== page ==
While the Philadelphia Eagles have aspirations of getting back to the Super Bowl, the Dallas Cowboys have the talent to repeat as NFC East champions and the New York Giants look wayward under the direction of Dave Gettleman, no one seems to know quite what to think of the fourth and final team in the division.
The Washington Redskins are a curious bunch, to say the least.
Four years ago, they surprised the East by claiming the division crown with a 9-7 record, giving them their first playoff appearance since the days of Robert Griffin III. That was Year 2 of the Jay Gruden era. Since then, however, Washington has compiled a record of 22-26-1, finishing third three straight times. Things finally appeared to be going their way early in 2018, with new quarterback Alex Smith overseeing a 6-3 start, but once Smith was lost indefinitely to a broken leg, Washington bottomed out, finishing on a 1-6 slide that prompted the regime to turn an eye to the future this offseason with the first-round selection of quarterback Dwayne Haskins.
As we enter 2019, what in the world can we expect from the NFC East’s most unpredictable team?
Let’s get crazy and make five bold predictions:
1. Washington will start 0-5
Yikes. This may sound harsh, but it would continue a downward spiral that began way back in November 2018. Gruden may have put a jolt in the locker room by injecting some youth into the QB room this offseason, but preseason is already underway, and right now, Colt McCoy and Case Keenum are the unofficial leaders in that competition. If that doesn’t spell trouble, then this should: A five-game opening slate against the Eagles, Cowboys, Bears, Giants and Patriots.
It’d be an absolute stunner if Washington upsets a Carson Wentz-led Eagles team hungry to start another title run. Dallas has far too many play-makers on both sides of the ball to be upset in Landover, with the Cowboys 5-1 in their last six games at FedEx Field. The Bears should eat Washington’s offensive line alive. Maybe Gruden can out-scheme the G-Men. And the Patriots? Yeah, right.
2. Jay Gruden will be fired
You can only get by on 7-9 seasons for so long (insert Jeff Fisher joke), so Gruden’s leash should already be relatively short entering 2019, even with a potential QB of the future in the fold. If Washington goes winless for the first five weeks of the season, you have to imagine Dan Snyder’s impatience level will skyrocket — not because this team is built to be an immediate contender, but because Gruden needs to show something to warrant a longer leash.
An 0-5 start is much closer to nothing than something, and even if Snyder waits it out until the bye week, it’s hard to see Washington hovering above, say, 3-6 by that point. Maybe Gruden finds work elsewhere (there’s a guy who might be willing to help him out in Vegas come 2020), but we’ll predict Washington endures the stretch with either Bill Callahan, the assistant head coach and longtime O-line assistant, or hotshot offensive coordinator Kevin O’Connell, the 34-year-old former Tom Brady backup, assuming interim duties until Snyder can cast his net in the offseason.
3. Josh Norman will be traded
As you can see, if you predict an 0-5 start and an in-season coaching dismissal, you’re basically predicting a total organizational collapse. But this move could conceivably come even before Gruden’s inevitable ouster, which, if you think about it, sounds exactly like the kind of move a dysfunctional front office would permit. Norman has already been in and out of the doghouse in Washington, going from the lineup to the bench at times in 2018, and if things go south early in 2019, you can easily foresee some Jalen Ramsey-esque call-outs, not to mention a push from either Gruden or team brass to shed the 31-year-old’s big price tag.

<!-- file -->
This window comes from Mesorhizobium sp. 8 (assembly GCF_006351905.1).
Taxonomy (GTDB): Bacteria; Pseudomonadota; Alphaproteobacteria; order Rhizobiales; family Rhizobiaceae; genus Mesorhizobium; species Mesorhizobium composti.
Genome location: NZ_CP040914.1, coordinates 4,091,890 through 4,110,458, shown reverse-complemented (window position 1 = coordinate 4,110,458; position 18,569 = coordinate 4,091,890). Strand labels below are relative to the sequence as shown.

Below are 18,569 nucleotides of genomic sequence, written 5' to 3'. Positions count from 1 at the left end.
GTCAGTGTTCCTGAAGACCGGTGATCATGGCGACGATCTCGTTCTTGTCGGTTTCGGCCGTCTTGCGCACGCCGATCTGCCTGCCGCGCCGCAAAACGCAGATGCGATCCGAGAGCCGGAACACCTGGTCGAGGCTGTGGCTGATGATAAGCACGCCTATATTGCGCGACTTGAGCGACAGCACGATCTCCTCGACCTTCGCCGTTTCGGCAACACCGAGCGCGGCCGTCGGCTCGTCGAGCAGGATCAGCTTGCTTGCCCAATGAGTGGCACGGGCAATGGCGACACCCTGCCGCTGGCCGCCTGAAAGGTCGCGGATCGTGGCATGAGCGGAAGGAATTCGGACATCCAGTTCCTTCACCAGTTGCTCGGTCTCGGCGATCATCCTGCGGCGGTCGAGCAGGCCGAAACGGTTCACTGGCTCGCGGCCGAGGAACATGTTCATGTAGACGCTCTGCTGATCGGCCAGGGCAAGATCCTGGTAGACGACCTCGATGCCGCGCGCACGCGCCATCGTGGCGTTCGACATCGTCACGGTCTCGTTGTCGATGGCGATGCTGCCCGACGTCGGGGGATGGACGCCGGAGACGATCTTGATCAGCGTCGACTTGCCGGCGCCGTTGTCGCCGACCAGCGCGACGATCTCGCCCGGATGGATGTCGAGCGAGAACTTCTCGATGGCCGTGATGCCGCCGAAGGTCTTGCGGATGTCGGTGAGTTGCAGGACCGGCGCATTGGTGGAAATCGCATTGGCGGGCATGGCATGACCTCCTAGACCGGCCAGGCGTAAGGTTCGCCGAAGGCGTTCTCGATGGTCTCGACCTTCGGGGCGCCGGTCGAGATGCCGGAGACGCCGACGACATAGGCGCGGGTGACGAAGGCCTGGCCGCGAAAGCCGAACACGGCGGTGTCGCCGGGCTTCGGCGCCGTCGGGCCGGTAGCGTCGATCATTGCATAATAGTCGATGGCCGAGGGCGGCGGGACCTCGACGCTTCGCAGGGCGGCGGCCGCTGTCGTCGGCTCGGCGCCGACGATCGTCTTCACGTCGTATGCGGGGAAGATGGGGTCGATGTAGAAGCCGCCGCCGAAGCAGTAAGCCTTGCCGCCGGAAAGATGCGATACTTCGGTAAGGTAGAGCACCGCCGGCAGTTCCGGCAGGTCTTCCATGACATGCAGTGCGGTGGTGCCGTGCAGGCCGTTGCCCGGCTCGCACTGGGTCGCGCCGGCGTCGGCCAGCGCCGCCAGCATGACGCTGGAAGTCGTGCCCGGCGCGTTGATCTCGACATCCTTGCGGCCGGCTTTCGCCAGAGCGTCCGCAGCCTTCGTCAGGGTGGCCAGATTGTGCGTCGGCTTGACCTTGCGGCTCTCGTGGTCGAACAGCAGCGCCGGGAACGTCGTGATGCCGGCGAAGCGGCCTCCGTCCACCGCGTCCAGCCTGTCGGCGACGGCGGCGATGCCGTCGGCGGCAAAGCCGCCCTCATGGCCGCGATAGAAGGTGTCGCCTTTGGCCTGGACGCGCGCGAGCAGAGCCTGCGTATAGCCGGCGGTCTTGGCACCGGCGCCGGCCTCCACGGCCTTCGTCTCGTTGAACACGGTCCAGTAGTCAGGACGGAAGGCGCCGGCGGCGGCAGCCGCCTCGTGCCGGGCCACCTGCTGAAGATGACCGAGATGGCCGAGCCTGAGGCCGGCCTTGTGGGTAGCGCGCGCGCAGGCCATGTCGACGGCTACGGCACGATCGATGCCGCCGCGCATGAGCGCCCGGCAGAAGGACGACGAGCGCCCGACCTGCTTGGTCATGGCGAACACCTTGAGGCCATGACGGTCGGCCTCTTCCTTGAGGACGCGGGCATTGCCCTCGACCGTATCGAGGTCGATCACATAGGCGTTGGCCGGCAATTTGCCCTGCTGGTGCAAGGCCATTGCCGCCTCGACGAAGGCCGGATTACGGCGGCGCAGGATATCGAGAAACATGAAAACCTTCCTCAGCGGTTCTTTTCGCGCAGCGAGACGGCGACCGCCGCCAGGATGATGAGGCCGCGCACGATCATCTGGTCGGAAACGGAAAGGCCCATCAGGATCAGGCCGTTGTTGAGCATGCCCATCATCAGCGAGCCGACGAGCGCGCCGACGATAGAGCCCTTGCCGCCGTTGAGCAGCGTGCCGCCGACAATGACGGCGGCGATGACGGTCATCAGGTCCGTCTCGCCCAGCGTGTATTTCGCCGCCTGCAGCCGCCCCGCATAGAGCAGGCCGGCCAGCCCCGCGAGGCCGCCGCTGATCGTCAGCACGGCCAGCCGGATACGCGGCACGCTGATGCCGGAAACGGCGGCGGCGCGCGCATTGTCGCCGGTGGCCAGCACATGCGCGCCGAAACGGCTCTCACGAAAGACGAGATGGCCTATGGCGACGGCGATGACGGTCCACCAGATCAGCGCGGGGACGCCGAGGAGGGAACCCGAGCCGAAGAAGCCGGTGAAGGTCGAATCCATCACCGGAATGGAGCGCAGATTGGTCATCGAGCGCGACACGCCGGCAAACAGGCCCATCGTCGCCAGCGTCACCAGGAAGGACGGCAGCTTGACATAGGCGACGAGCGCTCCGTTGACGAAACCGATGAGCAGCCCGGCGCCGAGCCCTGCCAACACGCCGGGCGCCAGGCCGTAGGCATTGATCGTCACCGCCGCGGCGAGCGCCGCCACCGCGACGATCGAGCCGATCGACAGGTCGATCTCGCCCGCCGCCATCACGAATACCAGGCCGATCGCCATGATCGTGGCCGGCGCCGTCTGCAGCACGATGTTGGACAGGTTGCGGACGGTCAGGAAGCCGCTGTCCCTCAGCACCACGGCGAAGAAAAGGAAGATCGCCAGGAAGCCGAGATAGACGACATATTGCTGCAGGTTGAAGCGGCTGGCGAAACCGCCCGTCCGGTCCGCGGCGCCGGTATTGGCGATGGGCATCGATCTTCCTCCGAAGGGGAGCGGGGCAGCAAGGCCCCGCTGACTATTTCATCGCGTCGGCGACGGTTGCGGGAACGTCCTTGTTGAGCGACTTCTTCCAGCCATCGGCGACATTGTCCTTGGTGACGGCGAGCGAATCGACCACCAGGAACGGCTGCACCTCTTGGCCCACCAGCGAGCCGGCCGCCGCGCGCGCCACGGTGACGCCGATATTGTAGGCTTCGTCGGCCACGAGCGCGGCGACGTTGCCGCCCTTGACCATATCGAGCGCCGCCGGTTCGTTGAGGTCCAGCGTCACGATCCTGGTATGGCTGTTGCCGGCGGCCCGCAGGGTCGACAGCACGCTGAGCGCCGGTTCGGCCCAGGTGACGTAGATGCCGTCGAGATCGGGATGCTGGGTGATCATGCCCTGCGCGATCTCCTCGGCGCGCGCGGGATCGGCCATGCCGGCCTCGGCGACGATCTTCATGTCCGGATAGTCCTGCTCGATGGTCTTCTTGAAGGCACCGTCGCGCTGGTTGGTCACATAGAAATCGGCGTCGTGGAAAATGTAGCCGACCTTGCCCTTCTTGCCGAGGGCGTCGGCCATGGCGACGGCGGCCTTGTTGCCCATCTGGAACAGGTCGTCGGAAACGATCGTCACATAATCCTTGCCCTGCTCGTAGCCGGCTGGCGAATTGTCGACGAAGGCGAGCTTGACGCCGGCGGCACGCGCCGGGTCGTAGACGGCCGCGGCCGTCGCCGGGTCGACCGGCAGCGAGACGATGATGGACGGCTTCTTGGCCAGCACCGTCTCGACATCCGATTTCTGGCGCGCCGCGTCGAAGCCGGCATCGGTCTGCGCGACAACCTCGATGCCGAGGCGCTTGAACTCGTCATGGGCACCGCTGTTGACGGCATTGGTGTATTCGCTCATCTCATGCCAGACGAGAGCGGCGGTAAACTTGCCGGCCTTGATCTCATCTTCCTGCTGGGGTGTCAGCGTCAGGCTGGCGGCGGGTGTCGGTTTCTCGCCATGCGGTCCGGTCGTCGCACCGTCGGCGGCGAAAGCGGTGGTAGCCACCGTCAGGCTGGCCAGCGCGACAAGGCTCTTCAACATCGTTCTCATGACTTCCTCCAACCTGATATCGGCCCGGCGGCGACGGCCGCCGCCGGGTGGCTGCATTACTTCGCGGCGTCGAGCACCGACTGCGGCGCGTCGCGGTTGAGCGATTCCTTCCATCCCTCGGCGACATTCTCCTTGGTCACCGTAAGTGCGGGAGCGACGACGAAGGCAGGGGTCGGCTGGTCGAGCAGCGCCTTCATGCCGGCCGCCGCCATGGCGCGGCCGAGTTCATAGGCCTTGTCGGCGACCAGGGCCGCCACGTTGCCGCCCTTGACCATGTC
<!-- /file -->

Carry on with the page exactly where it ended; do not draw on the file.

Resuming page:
Either at the deadline or just before, Norman makes a lot of sense as a guy who could be moved. Washington just paid Landon Collins big money to man the secondary, but he’s also 25. All signs indicate this a team with eyes on the future, and what better way to commit to that mission than by getting something in return for an aging corner with the second-largest cap hit on the roster? Someone with room to take on Norman’s 2019-20 numbers would offer something for him — the Chiefs, maybe?
4. Case Keenum will start (and win) a game
McCoy is the unofficial depth-chart leader as preseason kicks off, and Haskins is the obvious future, but what about Keenum? One way or another, he’s bound to make an appearance. The former Vikings standout and Broncos flop seems like the least likely of the three to open the season under center, but imagine McCoy and/or Haskins behind that line, especially if Trent Williams is gone. You’re asking for an injury to happen. In part because Keenum has an occasional knack for theatrics and in part because it just fits the chaos of this season, we’ll say he gets the job done when called upon as a spot starter.
5. Dwayne Haskins will be the real deal
The silver lining amidst everything else: Haskins is a legitimate franchise QB prospect. Gruden may not be the man calling the shots by the time his rookie season’s up, and Washington might have one of the worst-assembled rosters in all of football, but the Ohio State product has the physical tools and raw talent to make some headlines. If he can establish even the slightest rhythm with one of his fellow first-years in Washington’s lackluster receiving corps, he should convince the team’s fans that they’ve got something to look forward to. “Real deal,” in this scenario, doesn’t necessarily mean Pro Bowl numbers. It just means that there will be reason to have hope for 2020 and beyond, so long as Snyder doesn’t settle for a retread coach and actually gets smart with his money.